A remarkable number of well known authors were ambulance drivers during World War I. Among them were Ernest Hemingway, John Dos Passos, E.E. Cummings, and W. Somerset Maugham.
In 1944 British author and playwright W. Somerset Maugham's novel The Razor's Edge was published. The story takes place just following World War I and follows a young American Maugham calls Larry Darrell as he searches for spiritual awakening. High in the mountains of India he experiences Enlightenment. However, what drove him on his quest initially was seeing his best friend die in front of his eyes following a dogfight with the Germans. Darrell had gone to Canada, enlisted in the Canadian military at age sixteen and was flying through them for the British in France by 1917. His best friend was an Irishman called Patsy. Patsy taught him everything he needed to know and how to survive. In turn, in the end, it was Patsy that Larry saw die...after saving his life. Although the type plane both Larry and Patsy flew is never mentioned in the novel, it is known they were Sopwith Camels. Maugham had seen the war and the war's carnage at field level because, like Ernest Hemingway and other writers and authors of the time, he was a former volunteer ambulance driver, one of the so-called Literary Ambulance Drives.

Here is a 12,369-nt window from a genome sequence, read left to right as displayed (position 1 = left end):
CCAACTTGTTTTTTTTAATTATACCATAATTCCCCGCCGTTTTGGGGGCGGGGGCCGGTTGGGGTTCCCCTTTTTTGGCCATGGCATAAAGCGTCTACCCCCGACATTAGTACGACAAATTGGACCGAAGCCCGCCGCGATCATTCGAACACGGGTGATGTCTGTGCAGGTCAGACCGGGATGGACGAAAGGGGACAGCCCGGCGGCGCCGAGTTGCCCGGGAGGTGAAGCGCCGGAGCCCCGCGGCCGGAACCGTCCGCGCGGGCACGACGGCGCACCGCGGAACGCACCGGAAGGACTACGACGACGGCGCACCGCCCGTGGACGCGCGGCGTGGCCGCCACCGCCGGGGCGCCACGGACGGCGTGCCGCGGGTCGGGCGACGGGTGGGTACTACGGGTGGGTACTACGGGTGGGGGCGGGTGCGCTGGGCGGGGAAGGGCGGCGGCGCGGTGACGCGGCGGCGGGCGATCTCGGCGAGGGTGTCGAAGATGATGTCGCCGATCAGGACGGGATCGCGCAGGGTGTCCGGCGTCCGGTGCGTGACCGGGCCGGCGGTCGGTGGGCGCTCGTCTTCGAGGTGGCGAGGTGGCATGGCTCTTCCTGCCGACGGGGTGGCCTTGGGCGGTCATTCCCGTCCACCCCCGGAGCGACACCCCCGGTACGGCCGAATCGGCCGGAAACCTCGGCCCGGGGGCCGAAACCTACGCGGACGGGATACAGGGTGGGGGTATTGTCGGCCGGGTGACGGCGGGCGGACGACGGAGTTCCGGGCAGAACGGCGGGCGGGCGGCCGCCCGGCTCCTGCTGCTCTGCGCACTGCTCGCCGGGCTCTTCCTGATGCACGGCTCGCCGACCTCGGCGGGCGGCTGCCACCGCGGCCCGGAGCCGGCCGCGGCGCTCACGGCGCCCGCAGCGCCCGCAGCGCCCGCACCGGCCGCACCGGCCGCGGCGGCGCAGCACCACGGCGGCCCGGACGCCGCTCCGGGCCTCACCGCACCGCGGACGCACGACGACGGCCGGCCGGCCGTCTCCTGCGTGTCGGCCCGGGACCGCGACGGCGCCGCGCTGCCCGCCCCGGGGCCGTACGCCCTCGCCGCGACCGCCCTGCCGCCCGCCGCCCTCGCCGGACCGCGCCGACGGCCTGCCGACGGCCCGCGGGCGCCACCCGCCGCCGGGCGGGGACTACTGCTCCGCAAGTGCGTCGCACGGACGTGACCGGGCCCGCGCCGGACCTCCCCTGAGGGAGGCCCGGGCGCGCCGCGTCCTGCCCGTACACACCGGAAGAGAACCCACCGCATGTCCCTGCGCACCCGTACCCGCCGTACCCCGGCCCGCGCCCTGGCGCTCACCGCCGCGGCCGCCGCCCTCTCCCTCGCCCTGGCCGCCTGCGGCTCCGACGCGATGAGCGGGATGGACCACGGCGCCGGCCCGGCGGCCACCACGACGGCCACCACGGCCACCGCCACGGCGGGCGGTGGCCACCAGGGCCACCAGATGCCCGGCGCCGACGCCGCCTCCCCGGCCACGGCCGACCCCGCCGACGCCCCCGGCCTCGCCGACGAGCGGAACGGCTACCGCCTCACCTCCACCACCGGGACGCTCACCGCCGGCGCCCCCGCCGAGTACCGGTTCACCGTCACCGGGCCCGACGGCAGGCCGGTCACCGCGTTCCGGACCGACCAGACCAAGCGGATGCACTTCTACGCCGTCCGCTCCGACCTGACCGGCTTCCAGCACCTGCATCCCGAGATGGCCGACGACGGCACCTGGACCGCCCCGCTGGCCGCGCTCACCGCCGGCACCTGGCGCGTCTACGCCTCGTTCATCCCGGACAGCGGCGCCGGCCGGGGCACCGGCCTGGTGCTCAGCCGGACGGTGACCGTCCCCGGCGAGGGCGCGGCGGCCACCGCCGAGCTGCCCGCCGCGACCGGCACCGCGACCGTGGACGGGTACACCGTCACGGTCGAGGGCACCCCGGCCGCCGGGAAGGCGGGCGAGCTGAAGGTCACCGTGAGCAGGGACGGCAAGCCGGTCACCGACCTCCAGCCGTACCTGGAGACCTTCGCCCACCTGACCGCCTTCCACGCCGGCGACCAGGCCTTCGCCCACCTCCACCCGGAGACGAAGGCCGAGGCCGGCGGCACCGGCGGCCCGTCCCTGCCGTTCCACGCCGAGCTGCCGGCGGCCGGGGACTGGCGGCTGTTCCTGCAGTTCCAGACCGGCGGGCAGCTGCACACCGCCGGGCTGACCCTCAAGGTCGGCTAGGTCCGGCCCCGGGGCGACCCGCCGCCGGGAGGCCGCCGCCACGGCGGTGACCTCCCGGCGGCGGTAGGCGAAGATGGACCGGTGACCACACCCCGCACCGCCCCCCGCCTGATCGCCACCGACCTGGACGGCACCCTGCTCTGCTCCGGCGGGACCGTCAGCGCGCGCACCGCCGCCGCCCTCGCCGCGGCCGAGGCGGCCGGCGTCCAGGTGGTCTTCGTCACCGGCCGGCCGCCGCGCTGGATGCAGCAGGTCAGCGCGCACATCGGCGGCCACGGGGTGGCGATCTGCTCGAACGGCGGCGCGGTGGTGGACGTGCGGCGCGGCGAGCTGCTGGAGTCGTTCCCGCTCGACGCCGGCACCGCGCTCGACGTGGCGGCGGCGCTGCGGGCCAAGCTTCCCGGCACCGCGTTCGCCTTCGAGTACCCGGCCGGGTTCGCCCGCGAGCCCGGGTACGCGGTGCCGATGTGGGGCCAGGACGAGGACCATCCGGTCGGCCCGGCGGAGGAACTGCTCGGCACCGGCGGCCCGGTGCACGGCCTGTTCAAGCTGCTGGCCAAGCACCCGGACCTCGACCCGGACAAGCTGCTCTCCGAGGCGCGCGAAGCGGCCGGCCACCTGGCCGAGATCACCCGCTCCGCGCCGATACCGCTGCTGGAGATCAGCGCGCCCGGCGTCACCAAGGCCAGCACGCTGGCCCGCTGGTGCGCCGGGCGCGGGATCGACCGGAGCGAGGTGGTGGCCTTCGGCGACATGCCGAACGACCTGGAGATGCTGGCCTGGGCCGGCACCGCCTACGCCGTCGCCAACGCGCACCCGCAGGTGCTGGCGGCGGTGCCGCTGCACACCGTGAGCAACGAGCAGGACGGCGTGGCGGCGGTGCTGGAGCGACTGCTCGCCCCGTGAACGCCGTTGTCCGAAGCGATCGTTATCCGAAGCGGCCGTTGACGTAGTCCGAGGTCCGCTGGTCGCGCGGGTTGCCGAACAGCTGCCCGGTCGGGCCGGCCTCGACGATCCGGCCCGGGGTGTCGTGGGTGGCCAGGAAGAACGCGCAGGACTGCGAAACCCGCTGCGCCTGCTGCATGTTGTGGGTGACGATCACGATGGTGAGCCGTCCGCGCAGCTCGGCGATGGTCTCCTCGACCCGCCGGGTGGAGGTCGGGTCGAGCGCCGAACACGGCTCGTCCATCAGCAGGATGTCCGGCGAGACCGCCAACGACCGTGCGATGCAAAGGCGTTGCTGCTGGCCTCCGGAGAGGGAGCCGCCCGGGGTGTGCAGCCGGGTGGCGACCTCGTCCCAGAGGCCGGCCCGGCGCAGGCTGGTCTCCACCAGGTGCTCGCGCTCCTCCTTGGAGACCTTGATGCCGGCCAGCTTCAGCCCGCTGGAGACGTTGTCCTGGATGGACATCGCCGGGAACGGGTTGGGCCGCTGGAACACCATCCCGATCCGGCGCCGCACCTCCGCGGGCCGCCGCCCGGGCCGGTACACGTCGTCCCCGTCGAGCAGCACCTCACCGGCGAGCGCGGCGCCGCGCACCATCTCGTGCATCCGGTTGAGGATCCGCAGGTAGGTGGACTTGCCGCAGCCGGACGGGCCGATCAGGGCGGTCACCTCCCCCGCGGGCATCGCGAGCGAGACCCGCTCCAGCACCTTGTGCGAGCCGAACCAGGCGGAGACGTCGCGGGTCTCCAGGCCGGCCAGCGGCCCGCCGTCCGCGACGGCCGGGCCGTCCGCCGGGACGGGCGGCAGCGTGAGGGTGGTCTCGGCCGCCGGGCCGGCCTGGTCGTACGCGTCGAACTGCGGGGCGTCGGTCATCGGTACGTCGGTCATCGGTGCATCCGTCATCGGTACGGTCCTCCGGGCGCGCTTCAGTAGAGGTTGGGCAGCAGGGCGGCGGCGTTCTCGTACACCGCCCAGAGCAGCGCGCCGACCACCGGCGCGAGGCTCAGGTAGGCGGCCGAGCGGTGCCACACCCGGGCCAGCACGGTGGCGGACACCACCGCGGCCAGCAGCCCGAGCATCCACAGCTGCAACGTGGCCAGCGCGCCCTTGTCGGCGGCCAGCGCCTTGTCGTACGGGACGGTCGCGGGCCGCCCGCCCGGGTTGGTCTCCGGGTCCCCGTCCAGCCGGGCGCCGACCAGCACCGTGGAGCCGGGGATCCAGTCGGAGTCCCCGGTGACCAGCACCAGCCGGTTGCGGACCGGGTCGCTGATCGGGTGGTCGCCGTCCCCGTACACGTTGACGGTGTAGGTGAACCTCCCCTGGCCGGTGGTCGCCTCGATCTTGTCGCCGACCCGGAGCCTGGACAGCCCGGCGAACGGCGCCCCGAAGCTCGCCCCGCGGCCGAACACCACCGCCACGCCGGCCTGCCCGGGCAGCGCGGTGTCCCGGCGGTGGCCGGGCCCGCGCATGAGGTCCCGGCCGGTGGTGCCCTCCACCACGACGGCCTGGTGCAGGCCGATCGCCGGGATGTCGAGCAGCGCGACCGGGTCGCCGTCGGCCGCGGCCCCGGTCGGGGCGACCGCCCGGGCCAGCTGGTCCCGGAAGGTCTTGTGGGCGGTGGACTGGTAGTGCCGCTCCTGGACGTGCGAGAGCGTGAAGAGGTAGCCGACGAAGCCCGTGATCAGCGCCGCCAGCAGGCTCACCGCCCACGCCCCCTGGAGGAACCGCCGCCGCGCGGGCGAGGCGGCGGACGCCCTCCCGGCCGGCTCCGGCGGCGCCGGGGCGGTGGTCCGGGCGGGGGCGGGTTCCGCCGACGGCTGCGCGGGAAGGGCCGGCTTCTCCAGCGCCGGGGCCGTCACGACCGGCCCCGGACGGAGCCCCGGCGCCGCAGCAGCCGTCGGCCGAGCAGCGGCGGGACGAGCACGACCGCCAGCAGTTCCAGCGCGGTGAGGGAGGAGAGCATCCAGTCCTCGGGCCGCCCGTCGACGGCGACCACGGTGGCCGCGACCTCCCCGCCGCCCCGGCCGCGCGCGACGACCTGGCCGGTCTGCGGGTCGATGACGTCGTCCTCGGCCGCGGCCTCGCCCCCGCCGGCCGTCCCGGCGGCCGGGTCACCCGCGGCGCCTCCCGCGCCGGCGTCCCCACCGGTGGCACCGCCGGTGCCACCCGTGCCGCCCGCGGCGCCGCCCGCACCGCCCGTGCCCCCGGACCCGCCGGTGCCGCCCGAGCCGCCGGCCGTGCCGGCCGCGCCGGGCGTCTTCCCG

Writers Who Were Ambulance Drivers in WWI
My published books:
BACK TO HOME PAGE